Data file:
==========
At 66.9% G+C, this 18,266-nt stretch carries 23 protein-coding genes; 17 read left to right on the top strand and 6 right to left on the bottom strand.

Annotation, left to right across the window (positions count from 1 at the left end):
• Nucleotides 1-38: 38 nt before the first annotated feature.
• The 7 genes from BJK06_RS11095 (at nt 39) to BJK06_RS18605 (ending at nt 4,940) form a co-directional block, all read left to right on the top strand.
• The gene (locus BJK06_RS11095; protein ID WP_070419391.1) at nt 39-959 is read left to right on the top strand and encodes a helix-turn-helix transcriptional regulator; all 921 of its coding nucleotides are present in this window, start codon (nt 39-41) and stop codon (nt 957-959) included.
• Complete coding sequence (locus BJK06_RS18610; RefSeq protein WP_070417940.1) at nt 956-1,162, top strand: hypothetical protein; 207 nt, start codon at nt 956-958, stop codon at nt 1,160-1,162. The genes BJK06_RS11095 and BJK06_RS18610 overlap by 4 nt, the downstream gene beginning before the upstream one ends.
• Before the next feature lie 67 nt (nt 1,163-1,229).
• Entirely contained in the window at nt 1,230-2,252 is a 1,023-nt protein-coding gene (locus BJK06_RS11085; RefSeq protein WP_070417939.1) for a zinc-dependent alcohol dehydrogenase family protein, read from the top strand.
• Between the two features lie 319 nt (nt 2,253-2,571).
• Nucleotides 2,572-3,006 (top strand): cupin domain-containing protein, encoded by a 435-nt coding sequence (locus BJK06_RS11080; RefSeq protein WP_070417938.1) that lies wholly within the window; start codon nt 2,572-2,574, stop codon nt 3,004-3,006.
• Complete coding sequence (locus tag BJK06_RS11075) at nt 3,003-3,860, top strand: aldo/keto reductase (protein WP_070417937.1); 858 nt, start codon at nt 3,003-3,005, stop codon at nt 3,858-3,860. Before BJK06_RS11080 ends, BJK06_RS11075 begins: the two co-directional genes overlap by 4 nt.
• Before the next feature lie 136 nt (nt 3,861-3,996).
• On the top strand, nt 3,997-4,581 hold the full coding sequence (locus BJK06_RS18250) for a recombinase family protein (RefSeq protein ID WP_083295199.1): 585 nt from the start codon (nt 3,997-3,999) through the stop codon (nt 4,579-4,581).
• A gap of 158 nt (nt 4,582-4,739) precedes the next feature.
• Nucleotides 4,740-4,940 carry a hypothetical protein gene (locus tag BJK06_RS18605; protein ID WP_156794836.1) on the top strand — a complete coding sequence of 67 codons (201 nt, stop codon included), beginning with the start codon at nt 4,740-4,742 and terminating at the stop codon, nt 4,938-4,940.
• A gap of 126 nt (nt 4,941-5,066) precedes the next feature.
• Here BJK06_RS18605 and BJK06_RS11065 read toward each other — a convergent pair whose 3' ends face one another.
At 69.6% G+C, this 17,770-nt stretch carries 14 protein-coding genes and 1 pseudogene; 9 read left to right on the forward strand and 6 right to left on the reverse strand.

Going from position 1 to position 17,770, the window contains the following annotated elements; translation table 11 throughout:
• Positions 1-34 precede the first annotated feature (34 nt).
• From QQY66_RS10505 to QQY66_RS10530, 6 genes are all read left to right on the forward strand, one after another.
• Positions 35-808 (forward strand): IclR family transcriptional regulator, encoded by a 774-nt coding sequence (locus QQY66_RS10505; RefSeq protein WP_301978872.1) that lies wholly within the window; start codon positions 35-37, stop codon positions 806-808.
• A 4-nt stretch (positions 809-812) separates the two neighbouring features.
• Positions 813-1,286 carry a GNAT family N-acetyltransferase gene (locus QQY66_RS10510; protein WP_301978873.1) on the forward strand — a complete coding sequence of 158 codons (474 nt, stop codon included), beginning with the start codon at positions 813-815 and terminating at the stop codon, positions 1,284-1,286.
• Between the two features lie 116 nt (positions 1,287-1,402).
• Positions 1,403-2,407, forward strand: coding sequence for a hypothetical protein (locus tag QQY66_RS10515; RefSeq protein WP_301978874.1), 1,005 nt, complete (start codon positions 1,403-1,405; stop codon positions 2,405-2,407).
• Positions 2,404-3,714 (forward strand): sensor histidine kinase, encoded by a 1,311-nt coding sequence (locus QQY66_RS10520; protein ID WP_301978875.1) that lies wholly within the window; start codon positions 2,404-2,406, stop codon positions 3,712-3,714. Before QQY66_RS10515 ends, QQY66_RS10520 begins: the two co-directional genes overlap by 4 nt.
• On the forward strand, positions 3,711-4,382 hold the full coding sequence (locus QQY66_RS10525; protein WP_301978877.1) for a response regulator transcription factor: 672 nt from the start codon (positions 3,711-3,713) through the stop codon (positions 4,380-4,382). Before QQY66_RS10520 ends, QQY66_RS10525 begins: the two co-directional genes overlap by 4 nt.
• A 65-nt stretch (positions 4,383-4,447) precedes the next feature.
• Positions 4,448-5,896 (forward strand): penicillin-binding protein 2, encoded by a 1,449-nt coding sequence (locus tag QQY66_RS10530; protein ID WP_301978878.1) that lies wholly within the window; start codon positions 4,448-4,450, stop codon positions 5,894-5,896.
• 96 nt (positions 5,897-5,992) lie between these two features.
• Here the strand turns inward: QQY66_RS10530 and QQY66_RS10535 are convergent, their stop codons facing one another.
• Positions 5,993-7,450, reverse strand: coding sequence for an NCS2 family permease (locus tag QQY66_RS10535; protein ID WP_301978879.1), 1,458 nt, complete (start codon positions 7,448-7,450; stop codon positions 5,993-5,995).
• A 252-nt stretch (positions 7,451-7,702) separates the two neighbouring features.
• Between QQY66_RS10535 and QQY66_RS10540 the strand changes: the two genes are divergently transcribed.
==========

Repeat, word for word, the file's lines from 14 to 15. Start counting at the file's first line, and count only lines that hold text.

• A gap of 158 nt (nt 4,582-4,739) precedes the next feature.
• Nucleotides 4,740-4,940 carry a hypothetical protein gene (locus tag BJK06_RS18605; protein ID WP_156794836.1) on the top strand — a complete coding sequence of 67 codons (201 nt, stop codon included), beginning with the start codon at nt 4,740-4,742 and terminating at the stop codon, nt 4,938-4,940.